January 28, 2017

December2016 Housing Sales and Market Update For Washington, D.C. & Surrounding Area

*Market information courtesy of RBIntel.com

4 Brothers Buy Houses is proud to share this update on current Washington D.C. area housing sales and market conditions.*

In December 2016,Median Housing Prices Reached the Highest December Level On Record.

In December 2016,the median home sale price in the Washington D.C. area was $410,000 – an increase over November’s median prices and also the highest-ever median sales price for the area during the month of December.This is true even though sales volume decreased slightly (though still less than 1%) from the numbers we saw in December of 2015. The total number of home sales that closed in December was also 4.2% lower than last year’s December numbers.Overall, the year-to-date median sales prices of homes in the Washington D.C. area is up by 3.8% compared with last year and almost 1% higher than last month.

Falls Church Citywas the region’s “most expensive”location (measured by average prices), with December median sales prices of $678,750; Prince George’s County remains the most affordable, with December median sales pricesof $265,000. The prices of individual homes and neighborhoods may vary, but the average numbers in December show an increase that suggests the continuance of a strong sales market in the greater Washington D.C. area.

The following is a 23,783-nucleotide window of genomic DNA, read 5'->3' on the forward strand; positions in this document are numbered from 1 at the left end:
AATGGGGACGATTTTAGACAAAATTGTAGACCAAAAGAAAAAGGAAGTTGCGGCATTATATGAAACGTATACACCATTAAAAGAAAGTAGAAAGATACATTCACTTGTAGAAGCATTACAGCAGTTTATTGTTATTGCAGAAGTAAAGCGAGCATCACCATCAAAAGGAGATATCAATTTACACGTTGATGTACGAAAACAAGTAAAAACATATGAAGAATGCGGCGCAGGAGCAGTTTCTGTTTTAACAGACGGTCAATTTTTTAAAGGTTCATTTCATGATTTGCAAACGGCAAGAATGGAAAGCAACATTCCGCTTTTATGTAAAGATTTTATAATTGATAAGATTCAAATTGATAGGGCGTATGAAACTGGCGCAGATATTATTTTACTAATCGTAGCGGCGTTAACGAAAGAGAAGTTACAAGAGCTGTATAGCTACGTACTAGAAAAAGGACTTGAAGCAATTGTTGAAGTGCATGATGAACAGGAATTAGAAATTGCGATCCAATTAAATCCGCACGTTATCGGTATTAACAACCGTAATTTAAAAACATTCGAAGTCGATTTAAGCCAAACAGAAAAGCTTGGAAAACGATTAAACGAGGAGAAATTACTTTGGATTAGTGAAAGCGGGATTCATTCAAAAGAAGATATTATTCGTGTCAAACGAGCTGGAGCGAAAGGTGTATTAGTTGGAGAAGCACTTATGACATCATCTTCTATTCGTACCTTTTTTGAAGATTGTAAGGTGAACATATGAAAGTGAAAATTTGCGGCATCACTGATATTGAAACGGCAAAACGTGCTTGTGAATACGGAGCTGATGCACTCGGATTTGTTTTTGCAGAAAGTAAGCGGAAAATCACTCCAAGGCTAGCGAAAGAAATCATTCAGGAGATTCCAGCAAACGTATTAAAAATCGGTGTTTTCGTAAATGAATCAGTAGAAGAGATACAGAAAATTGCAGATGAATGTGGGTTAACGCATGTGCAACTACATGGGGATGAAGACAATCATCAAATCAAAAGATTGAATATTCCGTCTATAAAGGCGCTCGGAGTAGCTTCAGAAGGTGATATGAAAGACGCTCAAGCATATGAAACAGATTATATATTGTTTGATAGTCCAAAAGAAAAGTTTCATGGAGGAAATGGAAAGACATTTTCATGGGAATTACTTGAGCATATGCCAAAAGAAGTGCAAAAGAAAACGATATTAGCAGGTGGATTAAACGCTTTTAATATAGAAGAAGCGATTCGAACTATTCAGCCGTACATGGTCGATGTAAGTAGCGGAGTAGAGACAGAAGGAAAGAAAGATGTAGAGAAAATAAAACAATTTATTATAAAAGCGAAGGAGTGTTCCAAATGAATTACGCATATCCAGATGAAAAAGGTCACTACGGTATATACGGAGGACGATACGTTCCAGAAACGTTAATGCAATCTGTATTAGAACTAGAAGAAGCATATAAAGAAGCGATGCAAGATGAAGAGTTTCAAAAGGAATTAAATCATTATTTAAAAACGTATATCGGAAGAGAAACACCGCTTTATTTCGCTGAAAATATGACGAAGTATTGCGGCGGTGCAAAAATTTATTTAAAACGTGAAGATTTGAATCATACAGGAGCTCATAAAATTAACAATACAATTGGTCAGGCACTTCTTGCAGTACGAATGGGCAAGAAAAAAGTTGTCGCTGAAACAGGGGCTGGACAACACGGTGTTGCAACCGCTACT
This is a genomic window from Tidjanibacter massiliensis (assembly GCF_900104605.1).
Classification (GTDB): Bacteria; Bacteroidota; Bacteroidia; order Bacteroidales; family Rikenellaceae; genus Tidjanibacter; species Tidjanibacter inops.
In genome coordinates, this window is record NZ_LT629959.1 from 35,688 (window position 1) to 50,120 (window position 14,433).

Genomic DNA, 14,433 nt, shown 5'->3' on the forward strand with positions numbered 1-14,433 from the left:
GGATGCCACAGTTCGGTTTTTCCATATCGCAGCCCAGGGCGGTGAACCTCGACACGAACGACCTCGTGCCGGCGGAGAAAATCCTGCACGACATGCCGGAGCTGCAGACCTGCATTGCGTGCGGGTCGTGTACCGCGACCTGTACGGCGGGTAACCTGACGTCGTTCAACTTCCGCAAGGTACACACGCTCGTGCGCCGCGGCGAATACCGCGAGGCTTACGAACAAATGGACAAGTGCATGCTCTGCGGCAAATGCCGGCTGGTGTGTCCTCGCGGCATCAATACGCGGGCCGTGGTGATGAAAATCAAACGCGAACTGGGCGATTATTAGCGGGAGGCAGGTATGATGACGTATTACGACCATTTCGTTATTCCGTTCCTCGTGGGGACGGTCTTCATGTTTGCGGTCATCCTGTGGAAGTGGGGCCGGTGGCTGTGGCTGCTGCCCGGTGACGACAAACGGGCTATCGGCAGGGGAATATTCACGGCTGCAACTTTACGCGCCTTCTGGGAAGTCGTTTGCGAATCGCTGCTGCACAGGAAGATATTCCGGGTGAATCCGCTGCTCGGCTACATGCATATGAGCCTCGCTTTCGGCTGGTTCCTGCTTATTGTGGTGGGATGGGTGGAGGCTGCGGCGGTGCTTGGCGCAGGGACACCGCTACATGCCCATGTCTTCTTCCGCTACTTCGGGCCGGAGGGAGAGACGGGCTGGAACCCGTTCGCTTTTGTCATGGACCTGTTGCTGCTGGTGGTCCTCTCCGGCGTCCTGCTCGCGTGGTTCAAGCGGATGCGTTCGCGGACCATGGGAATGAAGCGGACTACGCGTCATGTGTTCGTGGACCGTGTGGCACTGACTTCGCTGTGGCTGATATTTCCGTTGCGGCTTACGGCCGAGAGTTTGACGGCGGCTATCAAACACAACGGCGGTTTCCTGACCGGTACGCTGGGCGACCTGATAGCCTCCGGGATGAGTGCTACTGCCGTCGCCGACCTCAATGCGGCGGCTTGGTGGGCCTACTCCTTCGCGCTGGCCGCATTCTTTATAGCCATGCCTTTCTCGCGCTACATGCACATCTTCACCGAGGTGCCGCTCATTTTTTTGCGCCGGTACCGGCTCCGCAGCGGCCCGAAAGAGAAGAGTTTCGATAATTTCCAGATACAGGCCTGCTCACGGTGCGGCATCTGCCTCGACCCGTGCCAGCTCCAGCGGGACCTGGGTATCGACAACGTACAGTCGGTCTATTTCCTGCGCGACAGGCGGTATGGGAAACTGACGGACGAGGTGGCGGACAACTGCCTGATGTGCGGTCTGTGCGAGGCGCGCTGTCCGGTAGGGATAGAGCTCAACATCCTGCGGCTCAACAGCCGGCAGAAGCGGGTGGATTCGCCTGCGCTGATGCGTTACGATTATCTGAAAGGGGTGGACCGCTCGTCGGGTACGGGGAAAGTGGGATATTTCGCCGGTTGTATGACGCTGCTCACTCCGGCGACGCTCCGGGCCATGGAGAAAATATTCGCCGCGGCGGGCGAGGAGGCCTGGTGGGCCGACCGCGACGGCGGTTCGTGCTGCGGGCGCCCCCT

Pending Sales Increased, But New Listings Declined in December 2016.

According to figures published by RBIntel.com:

Pending sales at the end of December were up by almost 2% compared with December of 2015, and down by almost 15% from last month’s numbers – but decreases in month-to-month pending sales are fairly normal at this time of year, due to the winter weather and holiday season.

The number of new listings in the Washington D.C. area decreased in December, with only 3.089 new residential listings coming on the market. Condos showed an increase in listings, with 3.8% more units coming on the market in December than in the previous month, but the number of new listings for single-family detached homes and townhouses were both lower than the total of new listings that came on the market in November.

On-sale housing inventory decreased in December, with almost 14% fewer houses on the market last month than were listed for sale in December 2015, and 18.5% fewer listings available than at the end of November 2016.

Average “Days on Market” For Listed Properties Remained Unchanged.

The median days-on-market for listed properties in Washington D.C. and the surrounding counties in December2016 was 29 days,six days longer than the DOM for November but five days less than the average days-on-market for houses listed in December of 2015.

FairfaxCity remained the slowest regional market in December (median days-on-market: 56), while Washington D.C. was the fastest-moving market, with amedian DOM of 21.

Sales numbers vary from county to county, and even among neighborhoods. The speed and success of a housing sale is dependent on many factors, from listing price to home condition and comparable listings in the area. Your personal experience may vary, but knowing the average numbers is still helpful when making plans to sell your home, either through a realtor or to an investor.

January 20, 2017

Common Questions (And Answers) About Lender-Required Repairs

Few, if any, houses are in perfect condition, even at the time of sale. While many buyers are willing to overlook certain defects when purchasing a home, some lenders (including the United States Fair Housing Administration, or FHA) may require repairs before agreeing to fund the buyers’ loan.

Are Lender-Required Repairs Mandatory?